Most importantly, this bond issue was twice oversubscribed. This suggests that international investors are still interested in taking on South African government debt notwithstanding the threat of credit ratings downgrades.
It might also indicate that risk appetite for South African government bonds has improved as a result of the perception of judicial independence and respect for institutions and the Constitution as a result of the Constitutional Court ruling on the financing of President Zuma’s homestead in Nkandla. There can be little doubt that a more favourable risk environment towards emerging markets more generally, might be helping to sustain appetite for South African government bonds.
A reduction of fear of sharply higher US interest rates has been helping to drive money back out of the Dollar and into emerging market assets, with the yield substantially higher than those available on US instruments. Nonetheless, the development has to be seen also as a statement of relative confidence in the outlook for the South African economy and its management notwithstanding the political turmoil surrounding the Presidency.
• In a further development relating to the stigma of “State capture” on President Zuma by the Gupta family, it was announced today that the Gupta family is resigning from the board and management of the Oakbay Investments and Oakbay Resources and Energy which they own. In addition, President Zuma’s son, Duduzane Zuma, announced that he will step down from all Oakbay companies and sell his investments.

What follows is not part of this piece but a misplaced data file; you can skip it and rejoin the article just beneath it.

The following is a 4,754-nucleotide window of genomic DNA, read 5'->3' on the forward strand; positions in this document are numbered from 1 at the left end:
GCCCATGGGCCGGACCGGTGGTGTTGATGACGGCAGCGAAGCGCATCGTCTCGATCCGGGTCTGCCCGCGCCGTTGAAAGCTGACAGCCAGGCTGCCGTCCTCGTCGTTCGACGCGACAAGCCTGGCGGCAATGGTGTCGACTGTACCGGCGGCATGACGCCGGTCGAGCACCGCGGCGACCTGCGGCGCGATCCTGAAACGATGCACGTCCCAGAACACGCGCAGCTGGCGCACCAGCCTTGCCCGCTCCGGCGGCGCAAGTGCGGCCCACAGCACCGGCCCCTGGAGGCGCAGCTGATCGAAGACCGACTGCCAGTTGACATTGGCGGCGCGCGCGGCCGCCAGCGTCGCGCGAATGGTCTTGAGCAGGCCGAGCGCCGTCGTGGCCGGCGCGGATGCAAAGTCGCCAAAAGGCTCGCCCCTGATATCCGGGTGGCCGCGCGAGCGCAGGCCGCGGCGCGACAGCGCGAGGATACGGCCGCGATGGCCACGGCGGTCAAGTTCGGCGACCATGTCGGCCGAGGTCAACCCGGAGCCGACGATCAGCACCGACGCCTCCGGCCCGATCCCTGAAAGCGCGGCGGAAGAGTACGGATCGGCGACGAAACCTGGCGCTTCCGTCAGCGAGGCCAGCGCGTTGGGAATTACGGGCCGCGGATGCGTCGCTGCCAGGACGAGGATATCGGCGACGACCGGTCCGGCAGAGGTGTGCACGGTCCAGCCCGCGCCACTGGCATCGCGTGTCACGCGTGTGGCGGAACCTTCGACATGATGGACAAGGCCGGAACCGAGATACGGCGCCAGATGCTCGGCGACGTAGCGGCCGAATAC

• Following the withdrawal of KPMG and FNB, together with other financial companies, from auditing and dealing financially with the Oakbay companies, it is clear that these companies faced a threat to their existence.
For one thing, it is mandatory that a listed company on the JSE have an accredited auditor. With the Gupta family on the boards and management of the companies in the Oakbay group, it follows that Oakbay would not have been able to retain its listing and few businesses would have wanted to have dealings with it.
• If Oakbay were to have to close down because of not having an auditor or a banker, 4500 persons working for the company would have stood to lose their jobs. More importantly for the Gupta’s and Duduzane Zuma, they would have stood to lose all their money. The blot on President Zuma would have escalated further.
• Nonetheless, the stigma of State capture associated with President Zuma is unlikely to disappear as a result of this latest move. It simply increases the pressure on the President to resign his post.